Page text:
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    • "This shows that, in general, bipolar disorders carry the highest risk for suicide, but bipolar II patients have an even higher risk than bipolar I (Akiskal, 2007; Tondo et al., 2003, 2007). Bipolar patients also use more violent and lethal suicidal methods than unipolars (Rihmer, 2007; Vieta et al., 1997; Zalsman et al., 2006). Cyclothymia and cyclothymic temperament, which can be considered an attenuated form of bipolar disorder (Rihmer, 2009), has been shown to predispose to suicidal behaviour and is associated with lifetime and current suicidality (Akiskal et al., 2003). "
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    ABSTRACT: Suicide is a complex and challenging human phenomenon, and, although knowledge is expanding concerning its risk factors, its background is still not fully understood. There is currently an increasing interest in genetic factors associated with suicide, since these may lead to the emergence of personality traits and temperaments that may be long-term predictors of suicidal behaviour. One of the most likely genetic candidates in the background of suicide is the 5-HTTLPR polymorphism of the serotonin transporter gene. This review focused on papers published on the association of the 5-HTTLPR polymorphism of the serotonin transporter gene and suicidal behaviour as well as research on possible endophenotypes related to suicide. Although there are contradictory results, several studies and meta-analyses support the idea that the S allele plays a role in the background of violent suicide. However, in order to be able to delineate the genetic background of suicide, different types of suicidal behaviour should be distinguished, since studies indicate that these may have different genetic factors. Also, personality traits and temperaments should be identified that may play a modulating role between genetic factors and suicidal behaviour. So far, neuroticism, affective temperaments, and impulsive aggression have been found to be associated with both the S allele and suicidal behaviour. This study aimed to integrate findings concerning possible endophenotypes modulating between genetic factors and manifested suicidal behaviour.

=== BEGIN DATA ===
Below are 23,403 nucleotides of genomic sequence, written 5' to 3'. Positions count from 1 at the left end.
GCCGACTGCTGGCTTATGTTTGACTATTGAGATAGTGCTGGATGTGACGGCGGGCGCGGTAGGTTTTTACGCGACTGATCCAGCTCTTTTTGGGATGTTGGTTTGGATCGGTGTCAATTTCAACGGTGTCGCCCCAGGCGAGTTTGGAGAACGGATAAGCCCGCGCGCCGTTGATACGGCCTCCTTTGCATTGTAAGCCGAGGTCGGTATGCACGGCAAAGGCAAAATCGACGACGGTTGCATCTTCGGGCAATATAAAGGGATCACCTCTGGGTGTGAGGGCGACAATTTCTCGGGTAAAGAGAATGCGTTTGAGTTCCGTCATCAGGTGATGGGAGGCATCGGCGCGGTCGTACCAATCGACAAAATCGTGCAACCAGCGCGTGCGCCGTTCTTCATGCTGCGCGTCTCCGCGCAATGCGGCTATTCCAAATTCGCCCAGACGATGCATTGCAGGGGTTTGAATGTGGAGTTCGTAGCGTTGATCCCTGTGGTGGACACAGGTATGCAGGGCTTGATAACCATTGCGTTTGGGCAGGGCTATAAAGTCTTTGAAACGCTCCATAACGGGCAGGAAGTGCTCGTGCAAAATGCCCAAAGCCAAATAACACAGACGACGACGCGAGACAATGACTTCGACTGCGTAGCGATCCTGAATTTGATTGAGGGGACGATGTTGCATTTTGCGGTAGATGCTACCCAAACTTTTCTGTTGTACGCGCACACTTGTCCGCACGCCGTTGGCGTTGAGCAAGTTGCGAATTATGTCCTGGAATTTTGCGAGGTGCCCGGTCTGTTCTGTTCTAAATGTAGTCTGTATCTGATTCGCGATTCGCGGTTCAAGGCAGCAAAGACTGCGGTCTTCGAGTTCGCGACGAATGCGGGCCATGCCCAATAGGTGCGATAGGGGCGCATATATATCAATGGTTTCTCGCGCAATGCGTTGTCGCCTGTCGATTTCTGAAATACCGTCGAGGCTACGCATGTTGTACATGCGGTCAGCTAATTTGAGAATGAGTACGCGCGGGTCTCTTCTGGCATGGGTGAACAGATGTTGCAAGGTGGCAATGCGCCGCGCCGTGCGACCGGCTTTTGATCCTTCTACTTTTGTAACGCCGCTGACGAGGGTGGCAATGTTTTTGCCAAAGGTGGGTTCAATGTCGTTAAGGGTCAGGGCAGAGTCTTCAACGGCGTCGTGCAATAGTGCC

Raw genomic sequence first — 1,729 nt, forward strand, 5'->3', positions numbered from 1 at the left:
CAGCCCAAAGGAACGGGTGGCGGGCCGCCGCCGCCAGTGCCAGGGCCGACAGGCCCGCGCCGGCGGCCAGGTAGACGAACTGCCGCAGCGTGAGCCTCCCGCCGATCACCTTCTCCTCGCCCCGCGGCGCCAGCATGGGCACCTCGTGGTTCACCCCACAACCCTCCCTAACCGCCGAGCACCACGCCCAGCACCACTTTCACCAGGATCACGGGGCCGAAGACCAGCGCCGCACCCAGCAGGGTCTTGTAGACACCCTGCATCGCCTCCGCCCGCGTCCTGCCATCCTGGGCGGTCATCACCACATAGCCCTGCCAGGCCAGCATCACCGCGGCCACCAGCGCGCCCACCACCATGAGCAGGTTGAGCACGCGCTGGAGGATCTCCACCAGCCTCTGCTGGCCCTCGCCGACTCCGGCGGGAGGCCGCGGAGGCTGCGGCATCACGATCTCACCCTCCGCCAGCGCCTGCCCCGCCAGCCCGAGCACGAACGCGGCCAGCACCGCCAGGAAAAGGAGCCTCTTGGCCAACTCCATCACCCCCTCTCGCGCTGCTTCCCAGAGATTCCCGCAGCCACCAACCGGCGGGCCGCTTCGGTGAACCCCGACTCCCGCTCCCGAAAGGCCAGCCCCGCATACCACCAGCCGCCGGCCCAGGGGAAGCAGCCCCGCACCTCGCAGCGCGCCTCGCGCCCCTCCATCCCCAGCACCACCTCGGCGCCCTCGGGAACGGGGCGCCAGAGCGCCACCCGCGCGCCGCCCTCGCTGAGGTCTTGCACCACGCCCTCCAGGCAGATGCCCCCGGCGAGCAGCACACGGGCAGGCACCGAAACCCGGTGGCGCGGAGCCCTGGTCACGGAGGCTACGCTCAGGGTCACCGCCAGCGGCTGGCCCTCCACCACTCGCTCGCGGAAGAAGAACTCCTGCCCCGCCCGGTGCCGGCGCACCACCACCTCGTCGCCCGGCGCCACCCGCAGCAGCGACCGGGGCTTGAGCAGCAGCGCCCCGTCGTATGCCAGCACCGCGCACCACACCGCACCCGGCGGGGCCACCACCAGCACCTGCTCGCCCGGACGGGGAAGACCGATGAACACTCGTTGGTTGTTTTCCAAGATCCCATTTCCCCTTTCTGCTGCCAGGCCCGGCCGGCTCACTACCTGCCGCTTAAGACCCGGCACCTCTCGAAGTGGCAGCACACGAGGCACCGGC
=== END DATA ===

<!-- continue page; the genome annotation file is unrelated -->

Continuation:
Journal of Psychopharmacology 07/2011; 25(7):857-66. DOI:10.1177/0269881110376693 · 3.59 Impact Factor
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    • "threshold for hospitalization for treatment of the medical consequences is considered to be 4. As suggested in the literature, suicide attempts scored 4 and higher were considered to be high lethality attempts and those with scores between 0 and 3 were considered low lethality attempts (Beck et al., 1975; Zalsman et al., 2006). d A score of 0–2 indicates little risk, of 3–4 to follow the patient closely, of 5–6 to strongly consider hospitalization, and of 7–10 very high risk of suicide indicating hospitalization. "
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    ABSTRACT: Prior studies on the association between sleep disturbances and suicidal behavior did not explore whether or not short sleep is a marker of suicide intent, lethality or risk. Design: Cross-sectional. Participants: Suicide attempters (SAs) (n=434). Controls included 83 psychiatric inpatients who have never been SAs, and 509 healthy controls. Measurements: Short sleep was defined by self-assessment as ≤ 5 h per day. The MINI and the DSM-IV version of the International Personality Disorder Examination Screening Questionnaire were used to diagnose Axis I and Axis II diagnoses, respectively. Suicide intent and lethality were evaluated through the Beck's Suicidal Intent Scale (SIS) and the Risk-Rescue Rating Scale (RRRS), respectively. Beck's Medical Lethality Scale (BMLS) was administered to assess the degree of medical injury, and the SAD PERSONS mnemonic scale was used to evaluate suicide risk. Statistical analyses: Chi-square tests and logistic regression analyses explored frequencies of short sleep in 3 samples. Chi-square tests explored whether or not suicide intent, lethality and risk were greater in SAs with short-sleep versus those without short-sleep. Short sleep was more prevalent in SAs than in psychiatric controls only in males. In female SAs, short sleep was significantly associated with several SIS items and high scores in the SAD PERSONS. Sleep duration was assessed only by self-report. The association between short sleep and suicidal behavior may be partly explained by confounders. Short sleep may be a marker of severity of suicidal behavior among female SAs.